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Gone to the great workshop in the sky

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Hazel WHITFIELD25/10/2020 08:09:01
6 forum posts

My brother recently passed away and he was an avid model maker. As the only surviving relative, it falls to me to clear his flat.

Confronted with boxes of tiny screws, a lathe tools and all kinds of other associated stuff, where would be the best place to sell all of this?

I could try ebay , but I don't have a clue what half of the things would be described as.

Any suggestions as to where I can find a visual reference to know what I'm dealing with?

More than anything, I would like the items to go somewhere where they will be appreciated , rather than sold at the wrong price just for someone to profit by selling on again.

Any suggestions .... I'm the little sister who would usually turn to her big brother for advice but on this occasion has to figure it out on her own .

roy entwistle25/10/2020 10:56:42
1268 forum posts

Is there a model engineering society in your area? A rough idea where your brother lived would help

Roy

Peter Hall25/10/2020 11:09:52
114 forum posts
1 photos

Sorry to hear your sad news, Hazel. This is a topic that comes up from time to time and you may find this link useful. As Roy said, an idea of location could bring more helpful suggestions.

Pete

Edited By Peter Hall on 25/10/2020 11:10:35

Hazel WHITFIELD25/10/2020 12:12:42
6 forum posts

Thank you Roy and Pete .

I'm in London but my brother was located in Kings Lynn which is where the things are. So many little boxes with little components in.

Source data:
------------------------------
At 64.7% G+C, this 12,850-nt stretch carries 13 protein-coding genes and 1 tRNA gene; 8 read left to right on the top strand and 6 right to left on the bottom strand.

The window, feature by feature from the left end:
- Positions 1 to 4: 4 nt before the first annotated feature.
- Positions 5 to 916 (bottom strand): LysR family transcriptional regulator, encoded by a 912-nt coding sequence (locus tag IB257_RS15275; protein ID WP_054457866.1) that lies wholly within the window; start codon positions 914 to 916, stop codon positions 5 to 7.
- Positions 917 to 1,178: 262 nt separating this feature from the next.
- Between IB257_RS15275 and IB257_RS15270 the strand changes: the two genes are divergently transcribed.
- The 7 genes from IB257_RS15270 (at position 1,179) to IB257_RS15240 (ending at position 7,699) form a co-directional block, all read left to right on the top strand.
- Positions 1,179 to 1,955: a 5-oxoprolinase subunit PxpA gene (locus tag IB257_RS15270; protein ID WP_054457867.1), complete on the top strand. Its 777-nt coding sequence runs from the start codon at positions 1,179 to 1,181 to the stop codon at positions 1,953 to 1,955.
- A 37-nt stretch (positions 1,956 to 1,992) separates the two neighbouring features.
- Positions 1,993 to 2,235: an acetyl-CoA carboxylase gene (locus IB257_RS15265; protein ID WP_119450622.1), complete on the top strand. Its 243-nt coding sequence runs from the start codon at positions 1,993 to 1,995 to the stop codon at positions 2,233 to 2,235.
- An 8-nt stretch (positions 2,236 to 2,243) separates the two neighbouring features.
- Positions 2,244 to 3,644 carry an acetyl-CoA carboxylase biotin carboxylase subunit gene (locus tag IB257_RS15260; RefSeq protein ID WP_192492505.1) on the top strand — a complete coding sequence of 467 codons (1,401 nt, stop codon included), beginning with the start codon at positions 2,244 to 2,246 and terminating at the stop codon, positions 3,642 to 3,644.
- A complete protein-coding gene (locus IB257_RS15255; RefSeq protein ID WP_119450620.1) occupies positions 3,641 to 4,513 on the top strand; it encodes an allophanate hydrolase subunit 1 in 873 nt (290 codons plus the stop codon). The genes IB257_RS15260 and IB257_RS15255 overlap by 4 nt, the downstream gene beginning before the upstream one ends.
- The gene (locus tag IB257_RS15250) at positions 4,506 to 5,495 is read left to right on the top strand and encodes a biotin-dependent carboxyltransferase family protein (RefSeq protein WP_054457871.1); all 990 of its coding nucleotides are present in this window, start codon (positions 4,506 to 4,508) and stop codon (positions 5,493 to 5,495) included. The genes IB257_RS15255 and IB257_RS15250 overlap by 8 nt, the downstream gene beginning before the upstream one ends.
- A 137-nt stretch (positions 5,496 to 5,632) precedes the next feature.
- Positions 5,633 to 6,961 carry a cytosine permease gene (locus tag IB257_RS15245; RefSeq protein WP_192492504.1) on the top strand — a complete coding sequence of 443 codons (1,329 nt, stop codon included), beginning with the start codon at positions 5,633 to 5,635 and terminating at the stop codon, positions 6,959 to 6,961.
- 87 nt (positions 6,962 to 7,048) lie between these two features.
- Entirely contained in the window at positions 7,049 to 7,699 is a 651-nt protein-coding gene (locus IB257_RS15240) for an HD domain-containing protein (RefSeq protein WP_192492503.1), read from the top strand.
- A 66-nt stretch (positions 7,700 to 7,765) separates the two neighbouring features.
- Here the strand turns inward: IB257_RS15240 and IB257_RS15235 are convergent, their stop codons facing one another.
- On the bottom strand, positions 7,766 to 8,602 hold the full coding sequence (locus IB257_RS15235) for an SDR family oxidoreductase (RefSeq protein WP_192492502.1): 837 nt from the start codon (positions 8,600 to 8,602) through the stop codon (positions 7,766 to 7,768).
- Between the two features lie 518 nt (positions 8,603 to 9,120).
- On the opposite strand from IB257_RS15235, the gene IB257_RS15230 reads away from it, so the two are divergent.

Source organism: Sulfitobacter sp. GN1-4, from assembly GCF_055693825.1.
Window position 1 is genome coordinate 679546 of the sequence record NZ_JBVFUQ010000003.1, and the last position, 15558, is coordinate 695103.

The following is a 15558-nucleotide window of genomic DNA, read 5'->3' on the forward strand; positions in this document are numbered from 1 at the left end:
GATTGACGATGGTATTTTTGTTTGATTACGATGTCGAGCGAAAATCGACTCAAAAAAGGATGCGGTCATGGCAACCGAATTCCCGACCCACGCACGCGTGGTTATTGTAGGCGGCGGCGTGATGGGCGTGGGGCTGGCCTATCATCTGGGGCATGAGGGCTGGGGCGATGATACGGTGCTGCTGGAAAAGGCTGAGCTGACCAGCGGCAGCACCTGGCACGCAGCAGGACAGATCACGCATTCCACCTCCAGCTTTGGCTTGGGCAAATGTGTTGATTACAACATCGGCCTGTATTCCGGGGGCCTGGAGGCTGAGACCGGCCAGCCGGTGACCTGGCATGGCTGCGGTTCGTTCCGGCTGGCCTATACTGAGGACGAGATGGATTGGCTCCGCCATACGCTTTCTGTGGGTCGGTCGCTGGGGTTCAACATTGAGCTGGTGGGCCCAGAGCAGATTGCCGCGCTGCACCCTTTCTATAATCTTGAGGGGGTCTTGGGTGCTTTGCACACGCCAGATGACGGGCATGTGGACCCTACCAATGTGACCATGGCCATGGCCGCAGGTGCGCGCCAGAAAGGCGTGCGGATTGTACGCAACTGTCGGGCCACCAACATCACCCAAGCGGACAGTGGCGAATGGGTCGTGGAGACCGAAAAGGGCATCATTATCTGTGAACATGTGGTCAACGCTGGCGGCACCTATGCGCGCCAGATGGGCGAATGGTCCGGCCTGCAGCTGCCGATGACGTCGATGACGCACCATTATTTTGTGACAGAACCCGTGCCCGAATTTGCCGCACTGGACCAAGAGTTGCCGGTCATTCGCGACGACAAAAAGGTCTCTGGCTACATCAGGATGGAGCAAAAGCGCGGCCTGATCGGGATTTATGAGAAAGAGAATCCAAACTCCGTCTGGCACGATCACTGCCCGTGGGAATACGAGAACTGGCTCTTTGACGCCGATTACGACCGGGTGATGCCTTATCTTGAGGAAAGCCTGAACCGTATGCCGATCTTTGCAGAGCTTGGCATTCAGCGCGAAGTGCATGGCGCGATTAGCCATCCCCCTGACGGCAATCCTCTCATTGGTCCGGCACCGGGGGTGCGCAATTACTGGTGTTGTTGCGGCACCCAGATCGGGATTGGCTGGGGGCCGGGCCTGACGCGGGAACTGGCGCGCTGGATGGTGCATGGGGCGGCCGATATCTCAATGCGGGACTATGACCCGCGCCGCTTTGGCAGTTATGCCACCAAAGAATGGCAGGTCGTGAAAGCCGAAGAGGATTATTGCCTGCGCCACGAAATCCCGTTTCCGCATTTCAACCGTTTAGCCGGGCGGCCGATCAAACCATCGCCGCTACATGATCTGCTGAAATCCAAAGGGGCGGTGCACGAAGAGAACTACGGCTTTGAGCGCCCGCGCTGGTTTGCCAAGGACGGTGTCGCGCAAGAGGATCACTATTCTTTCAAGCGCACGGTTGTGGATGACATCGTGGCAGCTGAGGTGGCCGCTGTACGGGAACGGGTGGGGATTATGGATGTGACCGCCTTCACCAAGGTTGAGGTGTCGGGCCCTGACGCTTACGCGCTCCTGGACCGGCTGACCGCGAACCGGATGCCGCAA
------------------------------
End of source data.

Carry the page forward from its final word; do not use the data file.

I'll have a look around for a local society 🙂

Howard Lewis25/10/2020 12:32:27
3755 forum posts
3 photos

Sorry to hear of your loss.

Being distant will make things harder for you.

here is Model Engineering Society in Kings Lynn.

Kings Lynn and District Society of Model Engineers. their venue is

Lynnsport

Greenpark Avenue

Kings Lynn

PE30 2NB

The telephone number for LynnSport which should be able to give further means of contacting the Society is 01553 - 818001

HTH

Howard

Hazel WHITFIELD27/10/2020 07:45:02
6 forum posts

Howard ,

Thank you so much. There is so much the and most of it I just don't know what it is. As soon as I've collated everything I'll contact them .

Many thanks

Hazel

Journeyman27/10/2020 08:46:47
avatar
821 forum posts
142 photos

Kings Lynn & District Society of Model Engineers - Contact Page - has contacts for the club officials etc. All the best.

John

Howard Lewis27/10/2020 15:11:54
3755 forum posts
3 photos

Now that you have made two posts, you should be eligible to post items on the Classified part of the Forum, guided by someone from K L & D S M E, as to what is what and what would be a fair price for Machines, Attachments, Measuring Equipment, Tools,and materials..

You may get better prices that way than by letting a Dealer loose on it, to give a price for a job lot. (They have to make a living! )

At present, things will have to be "collect", unless they are fairly light.

It may be that K L & D S M E, like Peterborough S M E, have a "For Sale" part of their website, like Peterborough P S M E

(At present, there is someone on the PSME website looking for a Lathe and Milling Machine, so it may be worth making contact ).

Don't forget, that accessories with" spot on their website, which would make collection easier for purchasers. a machine may well boost its value by more than the cost of individual items.

HTH

Howard

larry phelan 127/10/2020 16:14:44
866 forum posts
17 photos

This is never an easy time or task for those left behind, as I know only too well.